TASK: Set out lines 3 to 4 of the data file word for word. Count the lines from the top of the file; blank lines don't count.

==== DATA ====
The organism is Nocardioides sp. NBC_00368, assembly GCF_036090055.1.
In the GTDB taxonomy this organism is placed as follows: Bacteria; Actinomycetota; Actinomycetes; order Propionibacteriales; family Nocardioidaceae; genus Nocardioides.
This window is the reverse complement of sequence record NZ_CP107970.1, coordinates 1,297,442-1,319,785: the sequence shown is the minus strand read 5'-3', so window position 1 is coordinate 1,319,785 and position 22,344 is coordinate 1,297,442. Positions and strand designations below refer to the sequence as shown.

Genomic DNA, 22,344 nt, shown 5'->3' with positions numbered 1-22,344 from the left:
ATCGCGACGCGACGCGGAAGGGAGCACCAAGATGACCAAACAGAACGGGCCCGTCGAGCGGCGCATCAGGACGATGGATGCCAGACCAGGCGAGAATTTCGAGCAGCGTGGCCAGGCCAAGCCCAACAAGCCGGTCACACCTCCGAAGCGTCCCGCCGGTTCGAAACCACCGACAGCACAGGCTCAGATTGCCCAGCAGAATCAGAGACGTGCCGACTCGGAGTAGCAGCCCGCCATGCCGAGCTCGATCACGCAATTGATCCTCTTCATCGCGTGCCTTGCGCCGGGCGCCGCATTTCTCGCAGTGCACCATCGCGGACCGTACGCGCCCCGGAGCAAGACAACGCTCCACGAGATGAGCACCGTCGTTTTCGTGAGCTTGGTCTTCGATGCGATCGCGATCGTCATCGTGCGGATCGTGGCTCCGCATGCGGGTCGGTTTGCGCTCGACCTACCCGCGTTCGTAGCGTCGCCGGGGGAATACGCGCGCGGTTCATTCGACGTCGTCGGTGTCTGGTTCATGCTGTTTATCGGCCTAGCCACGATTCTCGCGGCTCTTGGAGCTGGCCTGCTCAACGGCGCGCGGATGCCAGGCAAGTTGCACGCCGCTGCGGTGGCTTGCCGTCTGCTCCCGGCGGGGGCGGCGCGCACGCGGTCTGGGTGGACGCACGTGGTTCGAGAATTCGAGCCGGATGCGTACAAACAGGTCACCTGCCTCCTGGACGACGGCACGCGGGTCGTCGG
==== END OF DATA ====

This window is the reverse complement of sequence record NZ_CP107970.1, coordinates 1,297,442-1,319,785: the sequence shown is the minus strand read 5'-3', so window position 1 is coordinate 1,319,785 and position 22,344 is coordinate 1,297,442. Positions and strand designations below refer to the sequence as shown.

Genomic DNA, 22,344 nt, shown 5'->3' with positions numbered 1-22,344 from the left: